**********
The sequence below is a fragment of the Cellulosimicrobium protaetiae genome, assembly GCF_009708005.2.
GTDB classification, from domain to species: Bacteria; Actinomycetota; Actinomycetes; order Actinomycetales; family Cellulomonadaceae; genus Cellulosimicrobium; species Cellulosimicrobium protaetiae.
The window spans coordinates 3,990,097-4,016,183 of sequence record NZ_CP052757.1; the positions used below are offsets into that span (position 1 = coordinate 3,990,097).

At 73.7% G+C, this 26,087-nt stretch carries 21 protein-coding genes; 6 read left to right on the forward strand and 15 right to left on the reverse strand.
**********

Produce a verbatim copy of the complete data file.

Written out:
The sequence below is a fragment of the Cellulosimicrobium protaetiae genome, assembly GCF_009708005.2.
GTDB classification, from domain to species: Bacteria; Actinomycetota; Actinomycetes; order Actinomycetales; family Cellulomonadaceae; genus Cellulosimicrobium; species Cellulosimicrobium protaetiae.
The window spans coordinates 3,990,097-4,016,183 of sequence record NZ_CP052757.1; the positions used below are offsets into that span (position 1 = coordinate 3,990,097).

At 73.7% G+C, this 26,087-nt stretch carries 21 protein-coding genes; 6 read left to right on the forward strand and 15 right to left on the reverse strand.